In the March 19, 2014, edition of the Homer News, a local woman submitted a couple of poems with the following words: “I am sharing in hopes of encouraging anyone who is suffering in silence to tell someone. With help you can find the light switch and even turn it on.”
That woman was Shannon Schrader, who has lived on the Kenai Peninsula for 17 years. The suffering she spoke of was her experience with bipolar disorder.
It’s been eight months since that letter appeared in the Homer News. Now, instead of just two poems printed in the local paper, Schrader, has published a book of poetry. “Up from Darkness” includes those first two, plus 16 more.
Many are dedicated to the friends who have helped her on her journey. The book itself is dedicated to the oldest of her two sons, Harold, who Schrader says suffered the most from her mental illness.
“How do you summarize putting your son through emotional abandonment when going through bipolar depression?” she asks. Her bright blue eyes fill with tears and she adds, “He’s been so worried about me all his life, and finally, he doesn’t have to worry anymore.”
The Mayo Clinic describes bipolar, also called manic-depressive disorder, as being associated with extreme mood swings ranging from euphoric to hopeless. The extreme changes may happen just a few times a year — or several times each day.
Schrader describes her life, before getting help, like riding a train of success that would always derail. She hopes to encourage others to get help before the train wrecks.
“I guess that’s my message,” she said. “Tell someone. Tell them. Because I never have, I just shut down.”
Growing up between her divorced parents — one lived in California, the other in Anchorage — Schrader said that she was always able to leave when things went wrong. That pattern continued throughout her life. Relationships would end. Careers would end. The bouts of depression drove her to attempt suicide.
“Sometimes it just hits you when everything will be perfect,” she said of the depression. “I can’t even explain the sorrow …”
Although Schrader, who is now 50, has suffered from bipolar disorder most of her life, she didn’t try to get professional help until she called the South Peninsula Behavioral Health Services Center six years ago. Even then, she just couldn’t find the words to express how she felt. She quit going for a time, until, desperate to stay alive, she went back.
“I’d either cry or lie,” she said of the sessions with therapists.
One night, when she couldn’t sleep — which is part of the disorder — Schrader wrote her feelings on a couple scraps of paper. The next time she went to her therapist, she took the scraps with her. She thought they would say she needed to be committed to a mental hospital.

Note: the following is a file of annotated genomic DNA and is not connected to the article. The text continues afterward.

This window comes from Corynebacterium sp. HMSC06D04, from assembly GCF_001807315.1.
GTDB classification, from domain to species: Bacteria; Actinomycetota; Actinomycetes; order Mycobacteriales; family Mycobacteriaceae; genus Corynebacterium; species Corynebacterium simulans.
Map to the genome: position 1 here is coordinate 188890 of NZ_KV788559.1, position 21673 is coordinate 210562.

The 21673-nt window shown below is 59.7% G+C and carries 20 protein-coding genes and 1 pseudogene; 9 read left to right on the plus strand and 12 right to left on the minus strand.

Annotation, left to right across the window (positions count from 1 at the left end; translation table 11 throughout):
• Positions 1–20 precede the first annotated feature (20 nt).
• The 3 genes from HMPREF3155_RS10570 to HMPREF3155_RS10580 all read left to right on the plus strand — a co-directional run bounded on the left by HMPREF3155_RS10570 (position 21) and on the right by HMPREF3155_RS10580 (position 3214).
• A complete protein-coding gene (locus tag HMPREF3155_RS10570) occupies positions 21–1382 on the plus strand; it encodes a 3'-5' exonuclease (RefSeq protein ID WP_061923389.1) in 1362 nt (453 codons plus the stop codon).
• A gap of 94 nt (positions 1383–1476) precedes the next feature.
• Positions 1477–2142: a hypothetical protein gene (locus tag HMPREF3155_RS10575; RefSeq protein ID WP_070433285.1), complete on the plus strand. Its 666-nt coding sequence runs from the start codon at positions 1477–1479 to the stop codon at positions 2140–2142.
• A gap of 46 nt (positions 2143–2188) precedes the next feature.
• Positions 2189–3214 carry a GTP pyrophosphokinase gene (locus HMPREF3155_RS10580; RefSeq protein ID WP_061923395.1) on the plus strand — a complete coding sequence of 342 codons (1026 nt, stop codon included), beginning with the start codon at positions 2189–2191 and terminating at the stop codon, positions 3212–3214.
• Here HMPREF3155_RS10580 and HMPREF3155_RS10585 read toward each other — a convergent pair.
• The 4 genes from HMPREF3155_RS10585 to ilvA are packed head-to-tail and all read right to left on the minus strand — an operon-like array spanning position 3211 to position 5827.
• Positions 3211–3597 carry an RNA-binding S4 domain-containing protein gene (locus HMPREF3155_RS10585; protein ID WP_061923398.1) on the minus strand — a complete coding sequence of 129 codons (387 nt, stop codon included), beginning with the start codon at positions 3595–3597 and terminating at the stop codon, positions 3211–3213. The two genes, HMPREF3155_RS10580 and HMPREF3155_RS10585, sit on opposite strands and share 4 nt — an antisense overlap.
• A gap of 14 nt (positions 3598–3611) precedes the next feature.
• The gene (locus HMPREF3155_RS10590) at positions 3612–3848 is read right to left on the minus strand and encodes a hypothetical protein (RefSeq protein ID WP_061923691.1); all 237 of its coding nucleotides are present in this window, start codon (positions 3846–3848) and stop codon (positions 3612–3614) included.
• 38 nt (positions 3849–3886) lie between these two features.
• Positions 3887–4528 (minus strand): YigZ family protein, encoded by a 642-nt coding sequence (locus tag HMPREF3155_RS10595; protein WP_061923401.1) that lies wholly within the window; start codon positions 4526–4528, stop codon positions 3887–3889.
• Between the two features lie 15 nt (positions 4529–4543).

Instead, her therapist helped her name the poems and type them up — then encouraged her to share them with her psychiatrist, Dr. Charles Burgess, who has since retired from the Center.
“Dr. Burgess read them, and he told me that they were so profound, and that they explained my mental state so perfectly, that I could help others if I could find the courage to share (them),” said Schrader.
“Poetry is the only way I could actually express my feelings,” she said.
The idea for a book came about after she started sharing her writing with friends and family members. They told her that she could help others through her poems.
“I don’t even know the correct poetry terminology,” she said, “I was like, ‘who am I to write a book?’”
But people kept telling her she should do it. So this fall, she did.
Through the online funding site, Kickstarter.com, Schrader raised $807 toward publishing the book, seven dollars more than her goal.
Although the book is self-published, she is working with a publishing professional, who advised her, along with her therapist, to “out” herself as being bipolar.
“It was a hard thing to overcome,” she said. She didn’t want to embarrass or shame her family.
“If even one person goes and gets help, instead of committing suicide, it’s worth putting myself out there,” she said, adding that she still doesn’t consider herself a writer.
Schrader said that if a person feels like giving up, they need to tell someone. Just say the words, “I feel like giving up.” That’s where you start with it, she said.
An estimated 2-3 percent of adults in the United States suffer from bipolar disorder, which puts them at a higher risk for suicide, substance abuse and high-risk behavior, according to Alaska Regional Hospital’s Web site.
Now that her book is published, Schrader’s next project is a calendar that combines new poems with photos by friend and photographer, Jessica Rawls, of Raw Beauty Photography.
Rawls provided the cover image, as well as several photographs, for poems in “Up from Darkness.”
“She’s such an amazing, talented person,” said Schrader of Rawls and her work.
“Up From Darkness” is available at the Homer Bookstore, in Soldotna at River City Books and online at Amazon. The Kindle edition is also available online.
For every other book purchased, Schrader will donate a copy. Because she is on disability, she can’t afford to print and give away all her books — which is what she would really love to do.
Already, 80 books have sold, with 40 of them donated to individuals or centers that help people with mental health needs.
Toni Ross is a freelance writer who lives in Homer.
by Shannon Schrader
No longer covered in a blanket of darkness,
I stand for all to see,
a fearless warrior,
victorious in the battle to survive
Can you see me?
I will not hide.
A flame grows inside me.
My soul is on fire.
Can you feel it? My passion for living?
I am naked.
And I am beautiful.